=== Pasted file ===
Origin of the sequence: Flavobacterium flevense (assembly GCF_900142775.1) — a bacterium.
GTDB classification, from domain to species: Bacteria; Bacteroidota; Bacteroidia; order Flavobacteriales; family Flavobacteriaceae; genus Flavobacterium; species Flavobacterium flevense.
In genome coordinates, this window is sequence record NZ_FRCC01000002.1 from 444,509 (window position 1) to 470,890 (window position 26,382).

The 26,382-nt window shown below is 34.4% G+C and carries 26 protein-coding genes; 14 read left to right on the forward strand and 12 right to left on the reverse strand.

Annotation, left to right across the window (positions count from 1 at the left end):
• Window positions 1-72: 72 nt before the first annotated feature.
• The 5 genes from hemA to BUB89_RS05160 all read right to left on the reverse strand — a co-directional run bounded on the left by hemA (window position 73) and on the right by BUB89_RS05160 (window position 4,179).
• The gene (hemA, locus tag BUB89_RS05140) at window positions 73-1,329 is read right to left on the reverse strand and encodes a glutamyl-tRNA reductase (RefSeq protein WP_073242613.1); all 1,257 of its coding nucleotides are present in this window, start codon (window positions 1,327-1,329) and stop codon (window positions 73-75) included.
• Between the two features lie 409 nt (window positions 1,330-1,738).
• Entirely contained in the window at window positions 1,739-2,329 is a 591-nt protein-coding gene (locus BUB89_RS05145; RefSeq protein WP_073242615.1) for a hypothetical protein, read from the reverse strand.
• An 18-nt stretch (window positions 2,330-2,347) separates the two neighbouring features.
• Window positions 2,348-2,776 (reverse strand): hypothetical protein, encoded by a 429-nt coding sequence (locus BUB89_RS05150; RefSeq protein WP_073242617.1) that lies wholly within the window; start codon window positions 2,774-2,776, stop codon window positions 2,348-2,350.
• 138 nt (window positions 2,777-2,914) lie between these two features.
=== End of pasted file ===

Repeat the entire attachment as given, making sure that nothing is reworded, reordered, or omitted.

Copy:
Origin of the sequence: Flavobacterium flevense (assembly GCF_900142775.1) — a bacterium.
GTDB classification, from domain to species: Bacteria; Bacteroidota; Bacteroidia; order Flavobacteriales; family Flavobacteriaceae; genus Flavobacterium; species Flavobacterium flevense.
In genome coordinates, this window is sequence record NZ_FRCC01000002.1 from 444,509 (window position 1) to 470,890 (window position 26,382).

The 26,382-nt window shown below is 34.4% G+C and carries 26 protein-coding genes; 14 read left to right on the forward strand and 12 right to left on the reverse strand.

Annotation, left to right across the window (positions count from 1 at the left end):
• Window positions 1-72: 72 nt before the first annotated feature.
• The 5 genes from hemA to BUB89_RS05160 all read right to left on the reverse strand — a co-directional run bounded on the left by hemA (window position 73) and on the right by BUB89_RS05160 (window position 4,179).
• The gene (hemA, locus tag BUB89_RS05140) at window positions 73-1,329 is read right to left on the reverse strand and encodes a glutamyl-tRNA reductase (RefSeq protein WP_073242613.1); all 1,257 of its coding nucleotides are present in this window, start codon (window positions 1,327-1,329) and stop codon (window positions 73-75) included.
• Between the two features lie 409 nt (window positions 1,330-1,738).
• Entirely contained in the window at window positions 1,739-2,329 is a 591-nt protein-coding gene (locus BUB89_RS05145; RefSeq protein WP_073242615.1) for a hypothetical protein, read from the reverse strand.
• An 18-nt stretch (window positions 2,330-2,347) separates the two neighbouring features.
• Window positions 2,348-2,776 (reverse strand): hypothetical protein, encoded by a 429-nt coding sequence (locus BUB89_RS05150; RefSeq protein WP_073242617.1) that lies wholly within the window; start codon window positions 2,774-2,776, stop codon window positions 2,348-2,350.
• 138 nt (window positions 2,777-2,914) lie between these two features.